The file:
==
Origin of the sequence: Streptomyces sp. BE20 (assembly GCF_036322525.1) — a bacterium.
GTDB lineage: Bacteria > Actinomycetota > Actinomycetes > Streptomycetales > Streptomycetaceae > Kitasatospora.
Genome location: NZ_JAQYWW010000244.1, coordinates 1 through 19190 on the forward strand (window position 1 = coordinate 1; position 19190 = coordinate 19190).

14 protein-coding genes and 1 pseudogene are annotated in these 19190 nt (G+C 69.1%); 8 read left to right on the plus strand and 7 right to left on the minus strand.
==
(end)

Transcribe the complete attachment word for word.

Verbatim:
Origin of the sequence: Streptomyces sp. BE20 (assembly GCF_036322525.1) — a bacterium.
GTDB lineage: Bacteria > Actinomycetota > Actinomycetes > Streptomycetales > Streptomycetaceae > Kitasatospora.
Genome location: NZ_JAQYWW010000244.1, coordinates 1 through 19190 on the forward strand (window position 1 = coordinate 1; position 19190 = coordinate 19190).

14 protein-coding genes and 1 pseudogene are annotated in these 19190 nt (G+C 69.1%); 8 read left to right on the plus strand and 7 right to left on the minus strand.